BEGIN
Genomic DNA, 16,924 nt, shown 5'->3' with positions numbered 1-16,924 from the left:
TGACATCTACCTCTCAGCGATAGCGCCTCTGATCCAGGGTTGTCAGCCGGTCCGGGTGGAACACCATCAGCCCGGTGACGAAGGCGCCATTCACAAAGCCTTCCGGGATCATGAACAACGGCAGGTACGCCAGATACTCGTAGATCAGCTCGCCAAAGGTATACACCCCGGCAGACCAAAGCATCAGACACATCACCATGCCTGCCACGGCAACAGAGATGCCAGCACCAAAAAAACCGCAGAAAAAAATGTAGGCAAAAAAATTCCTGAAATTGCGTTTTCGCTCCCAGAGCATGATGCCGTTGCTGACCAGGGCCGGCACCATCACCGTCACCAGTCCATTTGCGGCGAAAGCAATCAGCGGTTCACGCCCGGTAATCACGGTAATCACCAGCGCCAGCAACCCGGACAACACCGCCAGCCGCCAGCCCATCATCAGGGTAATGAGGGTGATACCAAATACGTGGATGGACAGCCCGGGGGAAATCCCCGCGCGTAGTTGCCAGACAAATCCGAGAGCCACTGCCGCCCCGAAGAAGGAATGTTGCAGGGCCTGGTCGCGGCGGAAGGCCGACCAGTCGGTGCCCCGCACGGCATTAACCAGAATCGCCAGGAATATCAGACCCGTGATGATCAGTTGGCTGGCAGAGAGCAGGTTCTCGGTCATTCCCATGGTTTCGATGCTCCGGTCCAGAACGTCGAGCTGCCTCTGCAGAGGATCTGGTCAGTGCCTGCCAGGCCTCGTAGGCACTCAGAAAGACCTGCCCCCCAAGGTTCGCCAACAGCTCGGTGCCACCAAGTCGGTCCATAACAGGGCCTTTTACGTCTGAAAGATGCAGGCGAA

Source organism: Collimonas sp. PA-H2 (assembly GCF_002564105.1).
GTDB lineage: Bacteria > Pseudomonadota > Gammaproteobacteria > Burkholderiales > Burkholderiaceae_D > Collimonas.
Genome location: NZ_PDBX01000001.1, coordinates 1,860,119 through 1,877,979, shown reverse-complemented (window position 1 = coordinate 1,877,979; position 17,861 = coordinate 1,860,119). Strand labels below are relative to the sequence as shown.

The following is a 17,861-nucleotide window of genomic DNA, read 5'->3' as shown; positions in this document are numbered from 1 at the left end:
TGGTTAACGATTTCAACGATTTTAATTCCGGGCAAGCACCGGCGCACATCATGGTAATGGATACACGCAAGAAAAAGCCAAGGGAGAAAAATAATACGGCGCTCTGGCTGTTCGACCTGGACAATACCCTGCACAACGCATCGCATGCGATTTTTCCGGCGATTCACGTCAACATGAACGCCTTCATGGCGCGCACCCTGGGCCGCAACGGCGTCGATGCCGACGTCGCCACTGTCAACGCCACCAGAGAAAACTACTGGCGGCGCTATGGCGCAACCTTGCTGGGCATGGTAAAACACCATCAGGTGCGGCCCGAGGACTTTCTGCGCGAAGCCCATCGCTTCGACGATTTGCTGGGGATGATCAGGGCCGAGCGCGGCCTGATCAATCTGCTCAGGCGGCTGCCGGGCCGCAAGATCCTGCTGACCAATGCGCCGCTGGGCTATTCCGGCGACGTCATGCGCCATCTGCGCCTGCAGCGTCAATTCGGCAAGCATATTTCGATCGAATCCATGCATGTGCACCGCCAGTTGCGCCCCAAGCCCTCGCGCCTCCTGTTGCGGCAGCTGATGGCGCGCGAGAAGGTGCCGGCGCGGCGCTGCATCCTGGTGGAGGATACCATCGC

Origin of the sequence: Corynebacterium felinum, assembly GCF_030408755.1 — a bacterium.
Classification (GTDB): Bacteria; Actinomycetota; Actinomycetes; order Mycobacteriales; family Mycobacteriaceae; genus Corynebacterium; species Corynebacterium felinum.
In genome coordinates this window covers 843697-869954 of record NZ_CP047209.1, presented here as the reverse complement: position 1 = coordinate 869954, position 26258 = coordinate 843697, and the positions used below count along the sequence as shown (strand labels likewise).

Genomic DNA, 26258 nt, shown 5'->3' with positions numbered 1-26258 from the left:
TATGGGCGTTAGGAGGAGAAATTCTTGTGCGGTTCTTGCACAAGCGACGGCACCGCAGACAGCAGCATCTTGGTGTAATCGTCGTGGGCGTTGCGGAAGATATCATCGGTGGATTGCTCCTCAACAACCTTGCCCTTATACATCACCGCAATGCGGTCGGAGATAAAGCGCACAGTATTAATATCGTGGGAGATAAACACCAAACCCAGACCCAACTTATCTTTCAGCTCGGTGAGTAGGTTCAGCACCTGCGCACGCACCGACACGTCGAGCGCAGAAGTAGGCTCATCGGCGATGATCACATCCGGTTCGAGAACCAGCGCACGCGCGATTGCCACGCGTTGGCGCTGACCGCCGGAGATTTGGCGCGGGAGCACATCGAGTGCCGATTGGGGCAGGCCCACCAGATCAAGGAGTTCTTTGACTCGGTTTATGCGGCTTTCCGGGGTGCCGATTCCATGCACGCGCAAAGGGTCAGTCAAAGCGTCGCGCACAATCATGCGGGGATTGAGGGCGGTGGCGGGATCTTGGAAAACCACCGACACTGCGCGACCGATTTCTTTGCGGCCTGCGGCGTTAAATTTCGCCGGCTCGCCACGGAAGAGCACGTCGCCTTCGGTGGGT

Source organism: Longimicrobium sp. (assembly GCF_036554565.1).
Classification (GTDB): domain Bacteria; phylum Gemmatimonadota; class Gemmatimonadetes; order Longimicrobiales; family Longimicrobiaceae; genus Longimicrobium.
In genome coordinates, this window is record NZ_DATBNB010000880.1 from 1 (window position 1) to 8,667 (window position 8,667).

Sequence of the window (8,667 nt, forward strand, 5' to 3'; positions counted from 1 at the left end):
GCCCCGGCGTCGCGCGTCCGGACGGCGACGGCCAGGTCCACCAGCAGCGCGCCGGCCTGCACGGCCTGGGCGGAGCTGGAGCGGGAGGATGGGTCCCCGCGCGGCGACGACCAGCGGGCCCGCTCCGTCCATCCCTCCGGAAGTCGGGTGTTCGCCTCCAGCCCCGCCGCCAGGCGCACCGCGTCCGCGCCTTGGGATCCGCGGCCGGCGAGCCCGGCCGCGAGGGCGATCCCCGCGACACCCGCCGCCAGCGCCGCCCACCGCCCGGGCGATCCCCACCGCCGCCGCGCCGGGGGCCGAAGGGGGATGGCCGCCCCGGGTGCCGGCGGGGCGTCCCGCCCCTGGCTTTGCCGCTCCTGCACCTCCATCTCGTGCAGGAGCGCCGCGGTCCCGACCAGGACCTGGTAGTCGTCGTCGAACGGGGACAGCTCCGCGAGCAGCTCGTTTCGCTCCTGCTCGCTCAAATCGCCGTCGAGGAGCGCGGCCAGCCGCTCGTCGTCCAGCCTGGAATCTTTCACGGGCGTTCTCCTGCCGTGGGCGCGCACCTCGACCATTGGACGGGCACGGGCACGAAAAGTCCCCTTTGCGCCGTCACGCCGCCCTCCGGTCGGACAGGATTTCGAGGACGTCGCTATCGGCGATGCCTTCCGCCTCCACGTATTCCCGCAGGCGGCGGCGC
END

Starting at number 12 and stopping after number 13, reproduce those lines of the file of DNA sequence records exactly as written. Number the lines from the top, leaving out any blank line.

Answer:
TATGGGCGTTAGGAGGAGAAATTCTTGTGCGGTTCTTGCACAAGCGACGGCACCGCAGACAGCAGCATCTTGGTGTAATCGTCGTGGGCGTTGCGGAAGATATCATCGGTGGATTGCTCCTCAACAACCTTGCCCTTATACATCACCGCAATGCGGTCGGAGATAAAGCGCACAGTATTAATATCGTGGGAGATAAACACCAAACCCAGACCCAACTTATCTTTCAGCTCGGTGAGTAGGTTCAGCACCTGCGCACGCACCGACACGTCGAGCGCAGAAGTAGGCTCATCGGCGATGATCACATCCGGTTCGAGAACCAGCGCACGCGCGATTGCCACGCGTTGGCGCTGACCGCCGGAGATTTGGCGCGGGAGCACATCGAGTGCCGATTGGGGCAGGCCCACCAGATCAAGGAGTTCTTTGACTCGGTTTATGCGGCTTTCCGGGGTGCCGATTCCATGCACGCGCAAAGGGTCAGTCAAAGCGTCGCGCACAATCATGCGGGGATTGAGGGCGGTGGCGGGATCTTGGAAAACCACCGACACTGCGCGACCGATTTCTTTGCGGCCTGCGGCGTTAAATTTCGCCGGCTCGCCACGGAAGAGCACGTCGCCTTCGGTGGGT

Source organism: Longimicrobium sp. (assembly GCF_036554565.1).